The look, the feel, the taste, the scent of all things Christmassy. Frankly I can't get enough of it, and even setting up our tree in the last weeks of November and sometimes not taking it down until late January (one year I waited till February!) does not seem enough time to fully revel in all the pleasures of this Christmas season. I see everything through my "Christmas Eyes", honing in on anything red, gold, silver, bronze, sparkly, glitzy and preferably all of those things - decorating potential is everywhere!
The Look: Usually at Christmas I am scooping up the December issues of the home decorating magazines, actually I'm still doing that in January/February for the overseas issues (which for reasons I do not understand, take 4-6 weeks after Dec to get here), or looking at previous year's issues for ideas and colours. So far I've found the local mags a disappointment. Have you noticed tinsel is out of favour? Except for the supermarket magazines, no one is decorating their tree with tinsel. It's obviously been deemed too tacky. Too bad I say. I think a Christmas tree looks near nude without at least some tinsel. And kids love it. If you do want a tinsel-less tree, at least stuff some in to a large glass vase or a bowl and use it to adorn tables or bookshelves.
Also I can't not mention the treasures that can be found in op shops at this time of year. Old china, silver and glass can be found for giveaway prices and can be used to serve Christmas treats, hold decorations or just look wonderful. The burgundy and gold plate in my top picture was only $3 and is just begging to be covered in mince pies.
The Feel: From bristly green garlands (which I love and have several of, they look wonderful on top of cupboards or high shelves - why should only those with mantlepieces have all the fun??) to soft pom pom braiding or glittery sequined cushions (the gold and silver ones in my top pic were $4ea from KMart!) Christmassy fabulous things to feel are everywhere!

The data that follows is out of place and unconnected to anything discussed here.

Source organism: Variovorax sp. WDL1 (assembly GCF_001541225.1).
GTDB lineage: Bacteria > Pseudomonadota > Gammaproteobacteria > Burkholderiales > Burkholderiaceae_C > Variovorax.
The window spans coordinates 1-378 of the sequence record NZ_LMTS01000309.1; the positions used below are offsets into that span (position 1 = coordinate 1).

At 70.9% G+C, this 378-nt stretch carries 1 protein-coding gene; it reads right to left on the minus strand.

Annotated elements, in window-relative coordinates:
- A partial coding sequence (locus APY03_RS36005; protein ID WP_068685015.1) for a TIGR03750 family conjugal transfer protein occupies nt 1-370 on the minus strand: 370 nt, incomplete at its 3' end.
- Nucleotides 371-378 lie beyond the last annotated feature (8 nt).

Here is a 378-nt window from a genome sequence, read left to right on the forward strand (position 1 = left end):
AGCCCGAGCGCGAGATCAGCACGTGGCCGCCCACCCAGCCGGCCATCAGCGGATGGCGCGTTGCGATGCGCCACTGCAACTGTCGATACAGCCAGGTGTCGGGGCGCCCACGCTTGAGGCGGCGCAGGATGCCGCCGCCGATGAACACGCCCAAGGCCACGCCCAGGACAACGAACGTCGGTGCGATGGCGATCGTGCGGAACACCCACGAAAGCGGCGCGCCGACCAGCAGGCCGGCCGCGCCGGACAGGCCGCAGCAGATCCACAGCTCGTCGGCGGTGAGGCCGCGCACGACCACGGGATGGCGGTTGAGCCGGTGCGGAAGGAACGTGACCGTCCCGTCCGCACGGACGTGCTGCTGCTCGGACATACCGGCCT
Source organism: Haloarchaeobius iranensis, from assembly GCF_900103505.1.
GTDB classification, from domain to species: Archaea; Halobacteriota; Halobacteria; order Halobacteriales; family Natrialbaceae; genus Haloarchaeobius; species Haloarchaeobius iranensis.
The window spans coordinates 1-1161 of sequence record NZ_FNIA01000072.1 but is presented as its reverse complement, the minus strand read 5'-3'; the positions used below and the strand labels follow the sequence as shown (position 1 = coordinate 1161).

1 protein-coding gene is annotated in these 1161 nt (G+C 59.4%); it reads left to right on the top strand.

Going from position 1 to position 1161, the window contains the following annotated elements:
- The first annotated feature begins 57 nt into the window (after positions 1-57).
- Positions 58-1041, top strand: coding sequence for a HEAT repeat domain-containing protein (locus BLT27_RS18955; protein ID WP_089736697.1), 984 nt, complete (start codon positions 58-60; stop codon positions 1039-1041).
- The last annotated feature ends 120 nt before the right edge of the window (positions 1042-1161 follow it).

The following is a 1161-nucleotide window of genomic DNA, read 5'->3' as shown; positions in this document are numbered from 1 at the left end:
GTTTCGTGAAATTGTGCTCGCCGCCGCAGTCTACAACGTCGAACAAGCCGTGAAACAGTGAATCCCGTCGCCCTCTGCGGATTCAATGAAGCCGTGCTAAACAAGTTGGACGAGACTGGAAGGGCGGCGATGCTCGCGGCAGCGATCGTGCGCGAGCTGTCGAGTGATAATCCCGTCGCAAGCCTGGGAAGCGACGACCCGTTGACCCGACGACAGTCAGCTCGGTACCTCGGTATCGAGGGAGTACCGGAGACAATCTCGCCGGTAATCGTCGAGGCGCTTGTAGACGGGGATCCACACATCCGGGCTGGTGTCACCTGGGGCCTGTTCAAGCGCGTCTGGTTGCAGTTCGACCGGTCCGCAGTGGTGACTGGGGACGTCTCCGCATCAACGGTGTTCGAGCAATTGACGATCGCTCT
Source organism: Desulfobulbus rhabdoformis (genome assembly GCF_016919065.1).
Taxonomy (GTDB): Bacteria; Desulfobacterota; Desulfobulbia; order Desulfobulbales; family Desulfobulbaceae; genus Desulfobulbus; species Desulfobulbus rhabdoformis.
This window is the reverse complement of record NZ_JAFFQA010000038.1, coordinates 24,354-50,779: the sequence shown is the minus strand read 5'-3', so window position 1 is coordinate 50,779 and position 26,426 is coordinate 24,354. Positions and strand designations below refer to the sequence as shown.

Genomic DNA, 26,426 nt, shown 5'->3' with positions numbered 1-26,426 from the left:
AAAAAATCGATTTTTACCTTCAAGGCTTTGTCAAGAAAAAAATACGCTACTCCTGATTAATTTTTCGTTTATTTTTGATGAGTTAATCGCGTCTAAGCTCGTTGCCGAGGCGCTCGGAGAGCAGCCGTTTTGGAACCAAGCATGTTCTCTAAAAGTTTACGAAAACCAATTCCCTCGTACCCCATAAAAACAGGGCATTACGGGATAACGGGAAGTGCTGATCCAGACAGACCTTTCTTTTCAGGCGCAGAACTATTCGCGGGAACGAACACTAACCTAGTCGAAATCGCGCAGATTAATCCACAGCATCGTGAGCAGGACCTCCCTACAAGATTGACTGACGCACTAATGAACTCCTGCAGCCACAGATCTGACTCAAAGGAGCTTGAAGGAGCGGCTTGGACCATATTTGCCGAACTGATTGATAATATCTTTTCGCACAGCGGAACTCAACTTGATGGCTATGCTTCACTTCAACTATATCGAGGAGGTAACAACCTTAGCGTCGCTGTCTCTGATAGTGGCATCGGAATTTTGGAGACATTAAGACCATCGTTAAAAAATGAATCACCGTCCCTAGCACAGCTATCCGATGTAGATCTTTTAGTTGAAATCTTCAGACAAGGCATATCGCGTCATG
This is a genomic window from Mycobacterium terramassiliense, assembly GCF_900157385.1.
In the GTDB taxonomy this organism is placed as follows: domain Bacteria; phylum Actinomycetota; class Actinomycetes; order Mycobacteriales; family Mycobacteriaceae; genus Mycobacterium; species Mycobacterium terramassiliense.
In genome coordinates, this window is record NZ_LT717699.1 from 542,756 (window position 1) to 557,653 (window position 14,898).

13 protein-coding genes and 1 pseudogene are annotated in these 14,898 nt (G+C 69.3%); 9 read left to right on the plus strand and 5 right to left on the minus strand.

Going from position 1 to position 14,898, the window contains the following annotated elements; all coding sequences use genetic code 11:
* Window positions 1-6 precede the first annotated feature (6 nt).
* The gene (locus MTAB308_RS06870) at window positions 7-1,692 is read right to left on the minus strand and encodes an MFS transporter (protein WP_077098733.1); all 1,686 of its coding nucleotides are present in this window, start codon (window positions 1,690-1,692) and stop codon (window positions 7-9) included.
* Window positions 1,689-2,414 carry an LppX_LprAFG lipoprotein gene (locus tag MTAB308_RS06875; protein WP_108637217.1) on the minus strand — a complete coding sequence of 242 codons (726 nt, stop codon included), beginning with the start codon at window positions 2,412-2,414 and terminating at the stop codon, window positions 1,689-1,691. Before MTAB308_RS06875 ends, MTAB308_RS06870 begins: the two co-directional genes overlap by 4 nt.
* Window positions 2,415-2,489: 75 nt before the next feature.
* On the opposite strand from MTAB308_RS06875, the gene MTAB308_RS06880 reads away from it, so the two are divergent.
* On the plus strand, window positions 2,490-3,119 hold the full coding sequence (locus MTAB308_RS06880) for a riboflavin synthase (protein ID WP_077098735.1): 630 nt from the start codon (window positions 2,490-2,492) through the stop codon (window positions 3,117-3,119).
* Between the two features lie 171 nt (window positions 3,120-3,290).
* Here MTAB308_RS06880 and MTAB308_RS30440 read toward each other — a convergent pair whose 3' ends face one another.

At a fabric shop I found some fantastic silky gold material I'm going to use as a Christmas Day tablecloth. The gold circle design is modern but understated, so it will easily fit in with whatever china and glass I decide to use. It was only $10 a metre and I make sure I get enough drop that noone will notice that I haven't hemmed it (far too time consuming).
The Taste: Wow, hard to know where to start here. Obviously everyone has their favourite Christmas foods and treats, and I'm going to show (uncharacteristic restraint) and just mention a few things I'm enjoying.
I love Rocky Road - and mini versions provide the delight of a bite-sized piece (without feeling like you've got to eat a whole slab, which seems like a good idea when you start, but is quickly regretted half way through). These mini cupcake holders with a cute holly pattern were $2 for 200 in Hot Dollar. For these I used mini marshmallows, turkish delight, roasted chopped almonds and dark/milk choc.
I hadn't made snowballs before, but now realise I should have been as they are SO EASY! One tin of sweetened condensed milk, 4 cups of dessicated coconut and icing sugar. I wasn't great at mixing in the pink food colouring so mine are abit more eclectic than the soft pink ones I was copying.
The gorgeous mini cupcakes (holly ones are cinnamon flavoured, santa ones are vanilla) were $10 for 2 dozen from Coles and saved me so much hassle for Archie's party I've added the General Manager of Coles to my Christmas card list. Oh, and the the edible hanging christmas balls (top photo) were also from Coles and look so glamourous in a crystal bowl. They seem to be diminishing in number by the day, but the kids swear they haven't touched them..